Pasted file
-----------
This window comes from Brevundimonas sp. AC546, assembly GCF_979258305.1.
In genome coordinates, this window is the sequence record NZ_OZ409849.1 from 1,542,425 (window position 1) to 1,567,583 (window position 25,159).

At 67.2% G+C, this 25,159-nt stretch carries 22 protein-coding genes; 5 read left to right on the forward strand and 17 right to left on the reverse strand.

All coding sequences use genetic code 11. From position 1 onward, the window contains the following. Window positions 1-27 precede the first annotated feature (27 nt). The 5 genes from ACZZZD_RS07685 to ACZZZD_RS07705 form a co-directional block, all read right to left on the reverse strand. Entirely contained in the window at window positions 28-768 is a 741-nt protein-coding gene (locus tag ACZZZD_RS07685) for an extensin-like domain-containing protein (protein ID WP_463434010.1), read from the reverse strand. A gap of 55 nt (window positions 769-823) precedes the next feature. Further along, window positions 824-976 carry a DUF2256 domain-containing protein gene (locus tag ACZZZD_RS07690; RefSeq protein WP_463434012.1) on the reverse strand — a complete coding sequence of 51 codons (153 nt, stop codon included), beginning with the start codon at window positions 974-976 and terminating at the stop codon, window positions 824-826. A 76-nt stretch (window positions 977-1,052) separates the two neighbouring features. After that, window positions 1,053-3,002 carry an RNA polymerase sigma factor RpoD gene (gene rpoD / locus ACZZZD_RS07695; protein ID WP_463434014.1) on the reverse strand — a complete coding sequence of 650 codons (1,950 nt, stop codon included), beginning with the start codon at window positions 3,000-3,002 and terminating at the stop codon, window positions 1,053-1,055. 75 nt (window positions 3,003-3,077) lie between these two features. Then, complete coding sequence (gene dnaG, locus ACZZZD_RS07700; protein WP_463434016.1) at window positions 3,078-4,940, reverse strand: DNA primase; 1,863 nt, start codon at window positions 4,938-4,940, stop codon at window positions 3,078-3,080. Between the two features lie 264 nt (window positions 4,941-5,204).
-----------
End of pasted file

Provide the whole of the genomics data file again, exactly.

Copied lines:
This window comes from Brevundimonas sp. AC546, assembly GCF_979258305.1.
In genome coordinates, this window is the sequence record NZ_OZ409849.1 from 1,542,425 (window position 1) to 1,567,583 (window position 25,159).

At 67.2% G+C, this 25,159-nt stretch carries 22 protein-coding genes; 5 read left to right on the forward strand and 17 right to left on the reverse strand.

All coding sequences use genetic code 11. From position 1 onward, the window contains the following. Window positions 1-27 precede the first annotated feature (27 nt). The 5 genes from ACZZZD_RS07685 to ACZZZD_RS07705 form a co-directional block, all read right to left on the reverse strand. Entirely contained in the window at window positions 28-768 is a 741-nt protein-coding gene (locus tag ACZZZD_RS07685) for an extensin-like domain-containing protein (protein ID WP_463434010.1), read from the reverse strand. A gap of 55 nt (window positions 769-823) precedes the next feature. Further along, window positions 824-976 carry a DUF2256 domain-containing protein gene (locus tag ACZZZD_RS07690; RefSeq protein WP_463434012.1) on the reverse strand — a complete coding sequence of 51 codons (153 nt, stop codon included), beginning with the start codon at window positions 974-976 and terminating at the stop codon, window positions 824-826. A 76-nt stretch (window positions 977-1,052) separates the two neighbouring features. After that, window positions 1,053-3,002 carry an RNA polymerase sigma factor RpoD gene (gene rpoD / locus ACZZZD_RS07695; protein ID WP_463434014.1) on the reverse strand — a complete coding sequence of 650 codons (1,950 nt, stop codon included), beginning with the start codon at window positions 3,000-3,002 and terminating at the stop codon, window positions 1,053-1,055. 75 nt (window positions 3,003-3,077) lie between these two features. Then, complete coding sequence (gene dnaG, locus ACZZZD_RS07700; protein WP_463434016.1) at window positions 3,078-4,940, reverse strand: DNA primase; 1,863 nt, start codon at window positions 4,938-4,940, stop codon at window positions 3,078-3,080. Between the two features lie 264 nt (window positions 4,941-5,204).